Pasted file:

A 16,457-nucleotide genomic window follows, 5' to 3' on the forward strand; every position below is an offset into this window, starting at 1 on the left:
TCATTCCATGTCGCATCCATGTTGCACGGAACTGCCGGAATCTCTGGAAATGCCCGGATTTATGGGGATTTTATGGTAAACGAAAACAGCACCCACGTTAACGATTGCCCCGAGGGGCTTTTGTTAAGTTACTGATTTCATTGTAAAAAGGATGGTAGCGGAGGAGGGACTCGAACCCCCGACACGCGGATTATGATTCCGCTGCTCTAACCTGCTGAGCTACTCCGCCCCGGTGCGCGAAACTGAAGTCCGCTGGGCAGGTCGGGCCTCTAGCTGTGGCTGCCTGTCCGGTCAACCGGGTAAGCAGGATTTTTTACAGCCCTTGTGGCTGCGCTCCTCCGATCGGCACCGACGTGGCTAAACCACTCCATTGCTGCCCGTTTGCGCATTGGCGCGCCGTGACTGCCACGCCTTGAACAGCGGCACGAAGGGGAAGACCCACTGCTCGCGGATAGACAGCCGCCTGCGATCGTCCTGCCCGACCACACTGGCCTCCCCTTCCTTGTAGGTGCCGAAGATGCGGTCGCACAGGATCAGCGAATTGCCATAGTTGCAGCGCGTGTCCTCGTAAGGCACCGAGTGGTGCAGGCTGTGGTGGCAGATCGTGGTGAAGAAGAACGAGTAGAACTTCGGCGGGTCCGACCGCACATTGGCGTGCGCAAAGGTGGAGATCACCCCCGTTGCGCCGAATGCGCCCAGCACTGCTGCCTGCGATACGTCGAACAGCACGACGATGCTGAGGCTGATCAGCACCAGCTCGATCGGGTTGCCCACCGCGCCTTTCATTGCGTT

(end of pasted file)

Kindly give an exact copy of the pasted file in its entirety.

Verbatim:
A 16,457-nucleotide genomic window follows, 5' to 3' on the forward strand; every position below is an offset into this window, starting at 1 on the left:
TCATTCCATGTCGCATCCATGTTGCACGGAACTGCCGGAATCTCTGGAAATGCCCGGATTTATGGGGATTTTATGGTAAACGAAAACAGCACCCACGTTAACGATTGCCCCGAGGGGCTTTTGTTAAGTTACTGATTTCATTGTAAAAAGGATGGTAGCGGAGGAGGGACTCGAACCCCCGACACGCGGATTATGATTCCGCTGCTCTAACCTGCTGAGCTACTCCGCCCCGGTGCGCGAAACTGAAGTCCGCTGGGCAGGTCGGGCCTCTAGCTGTGGCTGCCTGTCCGGTCAACCGGGTAAGCAGGATTTTTTACAGCCCTTGTGGCTGCGCTCCTCCGATCGGCACCGACGTGGCTAAACCACTCCATTGCTGCCCGTTTGCGCATTGGCGCGCCGTGACTGCCACGCCTTGAACAGCGGCACGAAGGGGAAGACCCACTGCTCGCGGATAGACAGCCGCCTGCGATCGTCCTGCCCGACCACACTGGCCTCCCCTTCCTTGTAGGTGCCGAAGATGCGGTCGCACAGGATCAGCGAATTGCCATAGTTGCAGCGCGTGTCCTCGTAAGGCACCGAGTGGTGCAGGCTGTGGTGGCAGATCGTGGTGAAGAAGAACGAGTAGAACTTCGGCGGGTCCGACCGCACATTGGCGTGCGCAAAGGTGGAGATCACCCCCGTTGCGCCGAATGCGCCCAGCACTGCTGCCTGCGATACGTCGAACAGCACGACGATGCTGAGGCTGATCAGCACCAGCTCGATCGGGTTGCCCACCGCGCCTTTCATTGCGTT